"Football's a business," says Wisconsin junior linebacker Donnel Thompson. "I understand that." Thompson, one of four co-captains for the 7-0 Badgers, has had a lifetime education in gridiron capitalism. He grew up in Madison, just two blocks north of Camp Randall Stadium. Starting at age six, he and his younger brother, Bryson, spent game days holding parking signs to lure fans to the Thompson house on Rowley Avenue, where their dad, Curtis, would close the deal. "I always told them to just be polite and point the cars my way," says Curtis. "Never discuss price."
By the time Donnel was in sixth grade, his Saturday workload had expanded. Shortly before kickoff, he would dump his billboard, run to the stadium and sell sodas in the stands. Within the confines of Camp Randall, he was an unharnessable force. "We were assigned sections," says Thompson, who earned a 10% commission for each rack of sodas he sold, "but I was so competitive that I'd venture into other areas."
Thompson's greatest business lesson, though, came during his senior year at Madison West High, when he broke his right arm in the third game. An all-conference linebacker as a junior, Thompson had received mail from nearly every Big Ten school; suddenly, the mail all but stopped. "Nobody wants to recruit a linebacker with a broken arm," says Thompson, "especially not one who was six foot, 215."
Wisconsin coach Barry Alvarez did invite Thompson to walk on, and given a chance to work the field at Camp Randall, he grew into an unharnessable force as a linebacker. His 150 tackles in his first two seasons were more than any other defender in Badgers history. He has 62 more this year, including five in Wisconsin's 37-3 victory over Illinois last Saturday.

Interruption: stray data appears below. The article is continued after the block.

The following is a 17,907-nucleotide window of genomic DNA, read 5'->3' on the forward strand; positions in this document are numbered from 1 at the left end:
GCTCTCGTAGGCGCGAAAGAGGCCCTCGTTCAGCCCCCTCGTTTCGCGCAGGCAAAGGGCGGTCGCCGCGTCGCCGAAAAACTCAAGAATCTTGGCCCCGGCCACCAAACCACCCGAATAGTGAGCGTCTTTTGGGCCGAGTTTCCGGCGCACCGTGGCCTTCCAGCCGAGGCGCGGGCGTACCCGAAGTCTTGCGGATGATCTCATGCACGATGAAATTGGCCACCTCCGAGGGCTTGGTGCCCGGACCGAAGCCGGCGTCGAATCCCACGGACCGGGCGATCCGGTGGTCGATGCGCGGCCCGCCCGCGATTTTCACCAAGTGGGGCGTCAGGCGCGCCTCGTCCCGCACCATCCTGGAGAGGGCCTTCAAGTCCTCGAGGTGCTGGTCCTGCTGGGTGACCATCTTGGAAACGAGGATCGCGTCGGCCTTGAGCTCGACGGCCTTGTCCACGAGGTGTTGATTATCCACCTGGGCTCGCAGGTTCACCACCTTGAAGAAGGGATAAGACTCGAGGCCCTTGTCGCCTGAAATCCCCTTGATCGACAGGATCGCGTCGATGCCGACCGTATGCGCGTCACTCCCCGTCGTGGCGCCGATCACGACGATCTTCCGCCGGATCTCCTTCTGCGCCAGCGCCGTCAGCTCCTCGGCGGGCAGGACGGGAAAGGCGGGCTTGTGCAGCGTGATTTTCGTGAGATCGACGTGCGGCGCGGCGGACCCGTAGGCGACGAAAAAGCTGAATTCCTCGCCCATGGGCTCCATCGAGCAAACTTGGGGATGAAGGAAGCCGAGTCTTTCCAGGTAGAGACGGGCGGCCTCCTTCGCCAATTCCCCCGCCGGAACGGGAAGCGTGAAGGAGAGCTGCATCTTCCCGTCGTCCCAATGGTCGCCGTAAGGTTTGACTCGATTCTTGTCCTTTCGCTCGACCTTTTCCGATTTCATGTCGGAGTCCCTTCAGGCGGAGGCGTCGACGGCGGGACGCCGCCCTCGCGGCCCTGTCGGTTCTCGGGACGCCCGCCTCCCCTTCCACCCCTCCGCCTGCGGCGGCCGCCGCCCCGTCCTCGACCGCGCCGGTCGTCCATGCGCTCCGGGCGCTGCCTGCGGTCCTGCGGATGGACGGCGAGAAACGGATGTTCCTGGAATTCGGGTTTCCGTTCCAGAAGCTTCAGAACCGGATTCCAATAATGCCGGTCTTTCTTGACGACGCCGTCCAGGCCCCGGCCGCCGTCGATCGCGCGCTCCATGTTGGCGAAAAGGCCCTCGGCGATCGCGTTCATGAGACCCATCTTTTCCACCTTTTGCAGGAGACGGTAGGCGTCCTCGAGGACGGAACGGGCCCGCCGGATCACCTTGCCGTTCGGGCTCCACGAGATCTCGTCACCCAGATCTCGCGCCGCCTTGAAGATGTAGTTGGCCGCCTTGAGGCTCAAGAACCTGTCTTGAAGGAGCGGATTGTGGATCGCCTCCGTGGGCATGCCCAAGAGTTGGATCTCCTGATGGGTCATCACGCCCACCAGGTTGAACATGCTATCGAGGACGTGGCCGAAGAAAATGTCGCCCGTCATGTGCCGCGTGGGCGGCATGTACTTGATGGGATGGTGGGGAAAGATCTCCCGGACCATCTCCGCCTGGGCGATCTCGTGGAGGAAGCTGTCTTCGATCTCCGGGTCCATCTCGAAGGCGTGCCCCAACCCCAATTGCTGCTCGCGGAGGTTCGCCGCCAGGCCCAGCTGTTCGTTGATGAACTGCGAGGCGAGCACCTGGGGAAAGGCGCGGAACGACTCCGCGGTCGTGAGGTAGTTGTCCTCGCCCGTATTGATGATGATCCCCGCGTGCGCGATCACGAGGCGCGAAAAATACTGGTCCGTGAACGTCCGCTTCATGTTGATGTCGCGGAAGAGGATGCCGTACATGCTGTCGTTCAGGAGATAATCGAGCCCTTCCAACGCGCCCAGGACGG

"From the very first day we put on pads, Donnel has impressed me," says Alvarez. "We yelled at him the first few weeks he practiced with us because he would not let a ballcarrier go by him, even when we were walking through plays with no pads."
The life of a walk-on is no picnic. As a freshman, Thompson would practice with the team until 6 p.m. Scholarship players then dined at the training table before attending a mandatory study hall in an adjacent building at 7 p.m. Thompson was supposed to eat in his dormitory, but the trek across campus and back would have meant being late for study hall. So he would hang around the practice facility, waiting. "After study hall he'd just walk home to eat with us," says Curtis. "I never saw a kid look so exhausted."
After his freshman year, Thompson was awarded a scholarship. Last winter a wiser Alvarez visited the family and offered one to Bryson, who now backs up Donnel at linebacker.
"Donnel took the opportunity, earned a scholarship and became the leader of our defense," says Alvarez. "You know why? He's all business when he steps on the field."